As the trio was driving from the airport, Ben’s car ran out of gas. Ben was forced to abandon Charles and Sheila in search of a gas station. While he was gone, Champlin and Benson talked about movies nonstop, barely noticing that Ben was gone. They got along well, built strong mutual respect, and after that weekend, Charles and Shelia kept in touch.

Several months later, Charles announced his retirement from the Times and recommended Sheila to be his successor. As a result of her kindness and for going to great lengths to help her friends, Sheila became the Los Angeles Times’s top film critic, a life-affirming position that she held for a decade— and she didn’t have to take on any other jobs. No more juggling, no more maniacal schedules. She had stability.

Devon’s appointment to head the city’s high-profile housing project was controversial. No one doubt- ed his engineering and administrative expertise, but they wondered whether Devon’s negotiation skills were good enough. The housing project, the city’s biggest and costliest development to date, was bogged down in a series of disputes and delays be- tween the city and its labor unions.

Coyle, a tough, bombastic, veteran negotiator, was the unions’ spokesman and the main thorn in the city’s side. A dynamic leader and media darling, Coyle flamboyantly made outrageous claims, unreasonable demands, and refused to budge. His style was to constantly scream, harangue, and wage all out war to get his way.

Before starting work, Devon met with the mayor, who outlined the project’s history, briefed him on all the players, and stressed how difficult it was to deal with Coyle. “He always gives you a head- ache,” the mayor explained. “The only way to deal with him is to scream at him before he screams at you. Otherwise, he’ll think you’re weak and eat you alive.”

Devon listened to the mayor’s advice, but shouting and carrying on was not his way, so he decided he had to be himself and act naturally. So when Devon spoke with Coyle, he let Coyle rant, rave, and demand. He didn’t interrupt, argue, or get into shouting matches, but calmly and firmly stated and stuck to his own position.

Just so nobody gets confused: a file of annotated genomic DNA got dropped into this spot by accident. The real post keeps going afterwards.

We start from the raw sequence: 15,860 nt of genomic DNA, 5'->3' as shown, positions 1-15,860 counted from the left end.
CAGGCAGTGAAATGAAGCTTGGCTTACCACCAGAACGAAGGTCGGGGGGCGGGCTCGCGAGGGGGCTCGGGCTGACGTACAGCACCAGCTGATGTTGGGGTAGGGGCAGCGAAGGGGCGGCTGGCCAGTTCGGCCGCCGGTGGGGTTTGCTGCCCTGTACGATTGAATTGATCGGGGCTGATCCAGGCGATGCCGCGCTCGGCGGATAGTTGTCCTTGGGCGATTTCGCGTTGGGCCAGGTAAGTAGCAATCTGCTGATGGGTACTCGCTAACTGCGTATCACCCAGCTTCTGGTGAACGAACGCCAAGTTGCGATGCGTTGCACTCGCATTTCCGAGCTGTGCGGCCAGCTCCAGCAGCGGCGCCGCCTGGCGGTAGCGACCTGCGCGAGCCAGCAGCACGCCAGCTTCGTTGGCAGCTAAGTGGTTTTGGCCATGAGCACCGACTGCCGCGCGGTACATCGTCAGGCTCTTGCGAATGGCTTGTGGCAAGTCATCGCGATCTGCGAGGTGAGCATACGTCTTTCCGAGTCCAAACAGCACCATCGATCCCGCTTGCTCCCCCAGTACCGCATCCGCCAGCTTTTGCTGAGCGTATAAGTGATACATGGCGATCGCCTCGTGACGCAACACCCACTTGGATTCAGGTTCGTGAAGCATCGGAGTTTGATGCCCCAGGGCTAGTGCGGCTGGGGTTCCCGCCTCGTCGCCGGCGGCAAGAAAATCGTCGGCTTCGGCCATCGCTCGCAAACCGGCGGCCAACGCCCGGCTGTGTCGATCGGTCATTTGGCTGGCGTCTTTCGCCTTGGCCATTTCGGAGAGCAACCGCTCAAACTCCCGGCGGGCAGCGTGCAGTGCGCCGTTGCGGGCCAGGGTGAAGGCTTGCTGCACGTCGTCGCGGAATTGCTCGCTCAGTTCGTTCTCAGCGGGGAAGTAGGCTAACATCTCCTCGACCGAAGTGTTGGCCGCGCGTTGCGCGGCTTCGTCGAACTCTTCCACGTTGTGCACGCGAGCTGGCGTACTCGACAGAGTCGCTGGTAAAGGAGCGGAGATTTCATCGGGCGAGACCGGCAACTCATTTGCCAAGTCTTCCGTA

Throughout the course of the weeks-long negotiations, Devon made it a point to ask Coyle personal questions such as, “How is your family?,” “Did you have a good weekend?,” and “How did you like that game?” Although Coyle briskly brushed off Devon’s inquiries, Devon persisted being kind, friendly, and warm.

As the weeks wore on, Coyle slowly softened and became more reasonable. Negotiations progressed, agreements were made, the project moved forward, and it was eventually completed. When Coyle was asked why, after all these years, he had changed his trademark tactics, he replied, “Devon wore me down. It was like punching a pillow and after a while, it made no sense. It was clear that I was dealing with a kind, reasonable man who only wanted to get a fair deal that worked for all and basically, that’s what I wanted too. When I realized that, working it all out was easy.”

These are just two examples of how currencies like com- passion and positive, respectful communication can pay off big time in business. Sheila knew how badly her friends need- ed her, especially as they entered a competitive industry in a saturated market. If it weren’t for her compassion for the hurdles her friends were trying to jump, she would never have put herself in a position to meet Charles Champlin. Sheila depended on multiple jobs to make ends meet, but when she turned paying opportunities down and rearranged her commitments in order to help her friends, she was paid back in remarkable ways.

Similarly, Devon committed to remaining authentic to his core values of kindness and respect, despite the advice of the city’s mayor. By relying on his own humanity, Devon was able to find common ground with a jaded union spokesman: They were both passionate and caring people in the business of doing what they thought right and necessary. To many people’s surprise, Devon proved himself to be not only prudent, but powerful.

Sheila and Devon found themselves in very different positions than when they first started, and that is because they positioned themselves by leading with kindness first. Their “rocks” of compassion and positive, respectful communication led to high returns on kindness (a ROK like no other).